(For other anatomical variations see Hydromedusae and Scyphomedusae.) In development the medusa can be derived easily by a process of differential growth, combined with concrescence of cell-layers, from the actinula-larva.
(For figures see Hydrozoa.) The actinula is polyp-like, with a sack-like or rounded body; a crown of tentacles surrounds a wide peristome, in the centre of which is the mouth, usually raised on a conical process termed the hypostome.
To produce a medusa the actinula grows greatly along a plane at right angles to the vertical axis of the body, whereby the aboral surface of the actinula becomes the exumbrella, and the peristome becomes the subumbrella.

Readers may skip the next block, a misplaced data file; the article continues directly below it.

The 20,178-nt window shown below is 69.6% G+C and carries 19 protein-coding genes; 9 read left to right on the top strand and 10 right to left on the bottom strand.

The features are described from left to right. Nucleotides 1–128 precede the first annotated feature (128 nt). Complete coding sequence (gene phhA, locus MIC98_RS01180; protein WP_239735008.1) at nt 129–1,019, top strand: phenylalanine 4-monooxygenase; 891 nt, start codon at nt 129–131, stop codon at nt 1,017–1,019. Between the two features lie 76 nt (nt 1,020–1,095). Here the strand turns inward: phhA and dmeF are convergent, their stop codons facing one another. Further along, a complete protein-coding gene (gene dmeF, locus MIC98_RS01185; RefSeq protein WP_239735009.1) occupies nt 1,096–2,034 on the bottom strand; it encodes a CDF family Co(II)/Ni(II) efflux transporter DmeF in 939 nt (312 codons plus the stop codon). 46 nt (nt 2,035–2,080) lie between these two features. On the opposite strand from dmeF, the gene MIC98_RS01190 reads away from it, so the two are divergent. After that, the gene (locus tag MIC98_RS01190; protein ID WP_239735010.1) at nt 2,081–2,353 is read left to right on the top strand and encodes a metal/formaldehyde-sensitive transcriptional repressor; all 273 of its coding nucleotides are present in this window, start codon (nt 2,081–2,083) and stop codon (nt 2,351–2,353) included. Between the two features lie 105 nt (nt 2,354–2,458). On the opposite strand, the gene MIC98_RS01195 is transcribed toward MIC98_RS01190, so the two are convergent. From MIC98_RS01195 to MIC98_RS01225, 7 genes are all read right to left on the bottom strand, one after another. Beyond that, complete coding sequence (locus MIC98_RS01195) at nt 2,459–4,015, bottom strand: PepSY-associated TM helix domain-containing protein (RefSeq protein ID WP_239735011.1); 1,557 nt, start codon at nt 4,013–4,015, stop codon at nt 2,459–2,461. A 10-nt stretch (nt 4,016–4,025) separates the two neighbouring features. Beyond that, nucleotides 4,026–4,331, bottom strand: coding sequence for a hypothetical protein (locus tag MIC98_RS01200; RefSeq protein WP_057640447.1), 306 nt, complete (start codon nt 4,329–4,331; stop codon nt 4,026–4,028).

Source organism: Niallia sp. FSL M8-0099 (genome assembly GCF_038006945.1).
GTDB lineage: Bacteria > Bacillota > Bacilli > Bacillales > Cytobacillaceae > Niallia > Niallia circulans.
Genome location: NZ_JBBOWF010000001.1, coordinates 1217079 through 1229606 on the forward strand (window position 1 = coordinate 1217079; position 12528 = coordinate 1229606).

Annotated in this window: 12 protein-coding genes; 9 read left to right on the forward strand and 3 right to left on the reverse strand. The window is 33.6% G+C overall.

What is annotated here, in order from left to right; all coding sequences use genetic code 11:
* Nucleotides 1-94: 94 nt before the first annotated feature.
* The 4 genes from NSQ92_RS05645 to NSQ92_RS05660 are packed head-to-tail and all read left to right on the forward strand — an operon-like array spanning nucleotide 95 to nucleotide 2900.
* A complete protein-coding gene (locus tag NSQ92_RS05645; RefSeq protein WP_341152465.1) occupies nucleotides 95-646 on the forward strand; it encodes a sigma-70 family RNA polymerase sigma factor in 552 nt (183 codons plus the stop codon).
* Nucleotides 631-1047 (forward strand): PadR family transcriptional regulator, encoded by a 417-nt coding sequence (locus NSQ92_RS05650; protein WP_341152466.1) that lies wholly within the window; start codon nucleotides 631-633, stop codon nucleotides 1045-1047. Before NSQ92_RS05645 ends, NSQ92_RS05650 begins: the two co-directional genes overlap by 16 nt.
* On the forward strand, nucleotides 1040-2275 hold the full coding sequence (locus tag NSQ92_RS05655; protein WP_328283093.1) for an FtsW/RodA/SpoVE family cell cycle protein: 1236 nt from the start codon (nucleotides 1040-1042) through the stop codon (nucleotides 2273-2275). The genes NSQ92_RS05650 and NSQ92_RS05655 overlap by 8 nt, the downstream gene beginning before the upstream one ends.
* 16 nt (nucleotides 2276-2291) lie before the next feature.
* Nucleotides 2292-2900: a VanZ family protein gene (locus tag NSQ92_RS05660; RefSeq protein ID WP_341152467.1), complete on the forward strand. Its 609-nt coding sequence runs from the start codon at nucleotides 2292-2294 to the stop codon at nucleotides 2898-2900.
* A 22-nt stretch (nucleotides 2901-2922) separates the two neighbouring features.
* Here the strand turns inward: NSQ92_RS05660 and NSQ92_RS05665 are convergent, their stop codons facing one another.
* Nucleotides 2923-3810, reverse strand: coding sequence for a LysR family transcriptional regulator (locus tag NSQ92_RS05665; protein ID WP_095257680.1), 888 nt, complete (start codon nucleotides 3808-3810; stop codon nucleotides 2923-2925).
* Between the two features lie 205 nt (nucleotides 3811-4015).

The gastrula has now become an actinula, which may be termed the distinctive larva of the Cnidaria, and doubtless represents in a transitory manner the common ancestor of the group. In no case known, however, does the actinula become the adult, sexually mature individual, but always undergoes further modifications, whereby it develops into either a polyp or a medusa.
- Diagram showing the change of the Actinula (A) into a Polyp (B); a-b, principal (vertical) axis; c-d, horizontal axis.